The Catalans had not won against the Merengues at home since 2018 ahead of the game but a clutch goal from Franck Kessie helped them turn around the record.
Vinicius Jr opened the scoring early in the game by forcing an error and own goal from Ronald Araujo. The hosts levelled the score in the 45th minute through Sergi Roberto, before the winner arrived in stoppage time.
The game was not without its share of controversy as Real Madrid had a goal disallowed for offside that Ancelotti felt was unfair. Madrid Universal brings you three talking points from the fourth Clasico of the season.
1. Quality of full-backs
Real Madrid have etched their names into history as one of the most deadly counter-attacking teams in world football. Their pacey transitions and shifts of play have traditionally progressed through the wing with unreal speed to catch the opponent off-guard even in a momentary lapse in concentration.
Needless to say, the full-backs have always worked in tandem with the team’s wingers to make such speedy counters possible. The glaring problem at Real Madrid currently is that their full-backs do not provide half as much as they need to.
Los Blancos’ counterattack now seemingly consists of only Vinicius Jr on the left wing making a quick transition to find Karim Benzema. With just one outlet, it is difficult for the men in white to be effective.
The story at Spotify Camp Nou was very similar. Dani Carvajal started as the right-back and had a good showing defensively. Yet, he was virtually absent in the final third and left Real Madrid’s right-wing lifeless. In ninety minutes, he managed no crosses or long balls and had just one key pass.
The story at left-back was equally, if not more abysmal. Nacho Fernandez was the candidate deployed in the position and could also not manage a single cross, long ball or key pass on the night. He was eventually substituted for Ferland Mendy but the Frenchman could not do much either.
The difference in the quality of full-backs between Barcelona and Ancelotti’s side is gaping. The Catalans blazed through the wings on the night with Ronald Araujo and Alejandro Balde who constantly got forward in attack to stretch the men in white. In response, Real Madrid had nothing.
2. A dead right-wing and lack of intensity
It is imperative for any top football team to have the resources to attack both wings, for it is the constant switching of play that triggers errors from the opposition. For a club like Real Madrid to not have such resources is criminal.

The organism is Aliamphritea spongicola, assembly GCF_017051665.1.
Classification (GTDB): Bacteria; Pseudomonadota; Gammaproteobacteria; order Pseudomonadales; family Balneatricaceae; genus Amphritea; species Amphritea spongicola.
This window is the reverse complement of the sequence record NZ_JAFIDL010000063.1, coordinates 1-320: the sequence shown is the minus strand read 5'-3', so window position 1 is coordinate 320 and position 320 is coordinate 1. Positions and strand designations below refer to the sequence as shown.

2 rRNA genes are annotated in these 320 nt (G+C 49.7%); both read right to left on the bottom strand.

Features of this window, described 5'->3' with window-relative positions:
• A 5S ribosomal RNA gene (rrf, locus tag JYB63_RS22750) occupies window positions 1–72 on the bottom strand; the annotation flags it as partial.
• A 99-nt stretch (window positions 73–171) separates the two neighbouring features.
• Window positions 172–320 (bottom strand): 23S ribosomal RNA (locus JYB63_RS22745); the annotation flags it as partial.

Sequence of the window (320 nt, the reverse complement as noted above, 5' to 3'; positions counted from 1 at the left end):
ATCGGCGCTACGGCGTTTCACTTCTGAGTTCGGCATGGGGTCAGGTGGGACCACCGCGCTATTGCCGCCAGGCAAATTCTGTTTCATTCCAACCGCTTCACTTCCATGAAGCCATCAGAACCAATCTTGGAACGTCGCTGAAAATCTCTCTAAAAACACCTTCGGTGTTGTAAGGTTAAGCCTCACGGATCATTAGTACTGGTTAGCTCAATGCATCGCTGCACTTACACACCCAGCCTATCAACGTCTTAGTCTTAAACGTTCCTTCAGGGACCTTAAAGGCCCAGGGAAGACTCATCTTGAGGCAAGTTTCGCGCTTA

The game against Barcelona was completely predictable given that the Merengues’ right wing was nonexistent. Any attack, almost surely, had to come down Vinicius’ wing and this made Barcelona’s defensive work easier.
Dani Carvajal was barely involved in the final third against the Catalans. That, coupled with Federico Valverde’s atrocious showing as the right-winger removed one side of the field from Real Madrid’s game.
Valverde made just 27 passes in 76 minutes and failed to make a single cross on the night. Further, he recorded just one key pass and one accurate long ball in El Clasico.
When Marco Asensio came on for Los Blancos, the equation completely turned around. The winger came on as a direct replacement for Valverde and happened to score the disallowed goal that was millimetres from giving Real Madrid three points.
More importantly, the move for the aforementioned goal was completely down the right flank, a testament to the alarming situation.
3. Goodbye La Liga?
When the clock at Spotify Camp Nou struck 81 minutes, the race for La Liga seemed to be on. Real Madrid had just scored a possible winner and had cut short their deficit with Barcelona to just six points.
Ten minutes later, the scoreline read 2-1 in favour of the hosts. Their lead atop the league standings was suddenly twelve points with just 12 games to go.
History is witness that counting out Real Madrid does not fare well. However, it is difficult to surpass the supposition that the 12-point gap is too wide to bridge.
Los Blancos will continue to fight in the league, but Ancelotti will likely preserve his weapons for the UEFA Champions League where they face a bigger chance at glory.